Is the following statement true?

For every integer $n\ge2$ and every integer $k\ge0$ there exists a hypersphere in $\mathbb{R}^n$ (circle, sphere etc) containing exactly $k$ integer lattice points on its surface.

  • $\begingroup$ $k$ has to be even, since if $x$ is an integer point on the sphere, $-x$ is as well. $\endgroup$ – Ryan Budney May 22 '13 at 22:23
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    $\begingroup$ @Ryan, the sphere need not have its center in the origin.. $\endgroup$ – J.C. Ottem May 22 '13 at 22:29
  • $\begingroup$ Ryan, not if the sphere is not centered at the origin. Gerhard "Ask Me About System Design" Paseman, 2013.05.21 $\endgroup$ – Gerhard Paseman May 22 '13 at 22:29
  • $\begingroup$ Note that if it is true for n=2, then it is true for all n, by using a hypersphere of well chosen irrational radius with all the lattice points sitting in a two dimensional subspace. Gerhard "Irrational Solutions To Rational Problems" Paseman, 2013.05.21 $\endgroup$ – Gerhard Paseman May 22 '13 at 22:42
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    $\begingroup$ Not directly related to the question, but is it true that the problem is open if the $k$ lattice points are inside the hypersphere? $\endgroup$ – Joel Reyes Noche May 23 '13 at 1:20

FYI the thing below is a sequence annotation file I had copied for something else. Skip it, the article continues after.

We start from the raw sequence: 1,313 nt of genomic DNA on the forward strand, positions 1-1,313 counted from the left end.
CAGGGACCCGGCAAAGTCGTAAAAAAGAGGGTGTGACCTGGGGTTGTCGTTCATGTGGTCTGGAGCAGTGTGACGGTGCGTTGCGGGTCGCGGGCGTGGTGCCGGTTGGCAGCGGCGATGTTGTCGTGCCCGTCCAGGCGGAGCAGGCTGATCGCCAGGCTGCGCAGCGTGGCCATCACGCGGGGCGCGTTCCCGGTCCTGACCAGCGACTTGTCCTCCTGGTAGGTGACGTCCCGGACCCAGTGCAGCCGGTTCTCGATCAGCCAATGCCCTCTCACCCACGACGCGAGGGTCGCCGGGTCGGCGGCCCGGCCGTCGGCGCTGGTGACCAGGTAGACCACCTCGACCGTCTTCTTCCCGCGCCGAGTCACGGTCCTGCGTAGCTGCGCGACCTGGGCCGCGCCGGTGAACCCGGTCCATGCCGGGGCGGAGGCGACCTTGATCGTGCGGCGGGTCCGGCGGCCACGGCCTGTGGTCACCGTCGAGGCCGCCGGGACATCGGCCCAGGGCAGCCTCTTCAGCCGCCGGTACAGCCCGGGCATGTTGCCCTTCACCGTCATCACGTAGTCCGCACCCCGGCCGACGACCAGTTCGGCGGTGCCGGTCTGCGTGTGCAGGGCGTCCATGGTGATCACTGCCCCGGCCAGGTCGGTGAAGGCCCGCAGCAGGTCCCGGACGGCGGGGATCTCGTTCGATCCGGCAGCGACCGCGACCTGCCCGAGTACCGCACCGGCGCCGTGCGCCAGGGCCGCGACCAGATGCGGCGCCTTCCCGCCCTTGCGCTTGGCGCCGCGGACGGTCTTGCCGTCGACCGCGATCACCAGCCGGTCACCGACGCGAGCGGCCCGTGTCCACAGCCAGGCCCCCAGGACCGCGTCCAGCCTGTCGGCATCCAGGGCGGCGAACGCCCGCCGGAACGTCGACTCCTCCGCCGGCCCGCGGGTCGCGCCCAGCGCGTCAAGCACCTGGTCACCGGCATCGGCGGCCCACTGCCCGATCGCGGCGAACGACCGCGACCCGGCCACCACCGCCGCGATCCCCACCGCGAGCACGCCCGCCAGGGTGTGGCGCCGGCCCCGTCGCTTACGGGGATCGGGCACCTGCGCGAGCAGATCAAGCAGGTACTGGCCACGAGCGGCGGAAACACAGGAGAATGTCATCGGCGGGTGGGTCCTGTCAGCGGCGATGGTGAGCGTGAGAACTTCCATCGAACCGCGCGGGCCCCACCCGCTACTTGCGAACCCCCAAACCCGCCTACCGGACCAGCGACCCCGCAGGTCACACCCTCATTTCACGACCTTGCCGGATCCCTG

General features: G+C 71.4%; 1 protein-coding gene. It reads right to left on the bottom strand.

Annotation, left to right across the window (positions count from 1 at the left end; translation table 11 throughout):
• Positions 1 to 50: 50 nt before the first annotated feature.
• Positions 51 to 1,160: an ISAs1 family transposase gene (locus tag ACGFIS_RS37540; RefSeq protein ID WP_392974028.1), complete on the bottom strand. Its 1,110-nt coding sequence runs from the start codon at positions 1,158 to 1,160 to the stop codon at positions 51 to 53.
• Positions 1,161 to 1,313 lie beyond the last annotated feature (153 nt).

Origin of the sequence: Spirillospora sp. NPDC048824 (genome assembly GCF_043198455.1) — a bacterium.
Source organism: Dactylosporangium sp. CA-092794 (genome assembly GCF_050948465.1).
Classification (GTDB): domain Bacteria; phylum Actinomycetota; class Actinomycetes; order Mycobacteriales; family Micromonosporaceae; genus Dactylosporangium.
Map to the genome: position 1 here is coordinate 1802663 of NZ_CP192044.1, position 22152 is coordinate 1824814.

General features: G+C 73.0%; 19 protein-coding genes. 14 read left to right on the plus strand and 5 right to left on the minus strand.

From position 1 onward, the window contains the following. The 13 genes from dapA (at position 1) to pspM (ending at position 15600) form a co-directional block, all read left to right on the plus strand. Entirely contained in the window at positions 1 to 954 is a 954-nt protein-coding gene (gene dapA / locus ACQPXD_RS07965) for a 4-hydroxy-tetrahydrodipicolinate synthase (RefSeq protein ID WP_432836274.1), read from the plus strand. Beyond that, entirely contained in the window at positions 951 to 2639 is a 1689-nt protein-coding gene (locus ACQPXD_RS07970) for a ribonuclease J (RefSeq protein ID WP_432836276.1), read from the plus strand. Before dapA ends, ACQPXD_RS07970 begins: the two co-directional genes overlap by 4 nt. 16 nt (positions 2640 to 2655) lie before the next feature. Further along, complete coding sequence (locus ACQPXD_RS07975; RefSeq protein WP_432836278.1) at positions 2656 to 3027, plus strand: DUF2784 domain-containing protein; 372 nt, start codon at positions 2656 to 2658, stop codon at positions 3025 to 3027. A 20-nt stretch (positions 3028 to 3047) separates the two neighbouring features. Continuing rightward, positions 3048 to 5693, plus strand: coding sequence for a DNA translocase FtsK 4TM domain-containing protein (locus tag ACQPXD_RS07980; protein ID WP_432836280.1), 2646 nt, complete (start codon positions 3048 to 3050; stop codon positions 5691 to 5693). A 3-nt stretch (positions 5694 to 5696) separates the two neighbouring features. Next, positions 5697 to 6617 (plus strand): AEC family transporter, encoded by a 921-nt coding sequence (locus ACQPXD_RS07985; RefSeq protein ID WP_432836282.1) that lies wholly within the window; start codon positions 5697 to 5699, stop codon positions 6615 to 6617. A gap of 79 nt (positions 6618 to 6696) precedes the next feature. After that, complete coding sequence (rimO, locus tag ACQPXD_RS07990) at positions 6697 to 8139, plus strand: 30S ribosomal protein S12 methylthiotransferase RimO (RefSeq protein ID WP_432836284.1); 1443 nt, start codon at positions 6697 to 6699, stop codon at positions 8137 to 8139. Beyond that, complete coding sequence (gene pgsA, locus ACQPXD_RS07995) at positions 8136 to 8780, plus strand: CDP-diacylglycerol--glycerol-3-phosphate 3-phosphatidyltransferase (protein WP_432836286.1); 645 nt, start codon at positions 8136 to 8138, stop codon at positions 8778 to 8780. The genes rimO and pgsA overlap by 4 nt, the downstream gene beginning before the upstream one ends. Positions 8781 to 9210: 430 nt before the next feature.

There are several related and very interesting problems and theorems:

  • Schinzel's theorem - solves the problem in $\mathbb{R}^2$ using so-called Schinzel circles. It seems intuitively clear that it generalizes to higher dimensions by slightly adjusting radius of a hypersphere so that it contains exactly the same lattice points as its section in lower dimension, but of course, a rigorous proof is needed. Indeed, there is:
  • Kulikowski's theorem - gives explicit construction in $\mathbb{R}^3$ and generalizes to all higher dimensions:

W. Sierpiński, "Elementary Theory of Numbers: 2nd English Edition", page 386, the last paragraph:

T. Kulikowski [1] has proved that for any natural number n there exists a sphere (in the three-dimensional space), on the boundary of which there are precisely n points whose coordinates are integers. He generalized this theorem for spheres in spaces of an arbitrary $\ge 3$ dimension.

And similar problems related to interior points:


Yes, this seems to be Kulikowski's theorem, see:

T. Kulikowski Sur l'existence d'une sphère passant par un nombre donné de points aux coordonnées entières. Enseignement Math. (2) 5 1959 89–90.

(the Mathworld link seems to mention the case $n=3$ only, but according to the MathScinet review, the theorem is proved in all dimensions).


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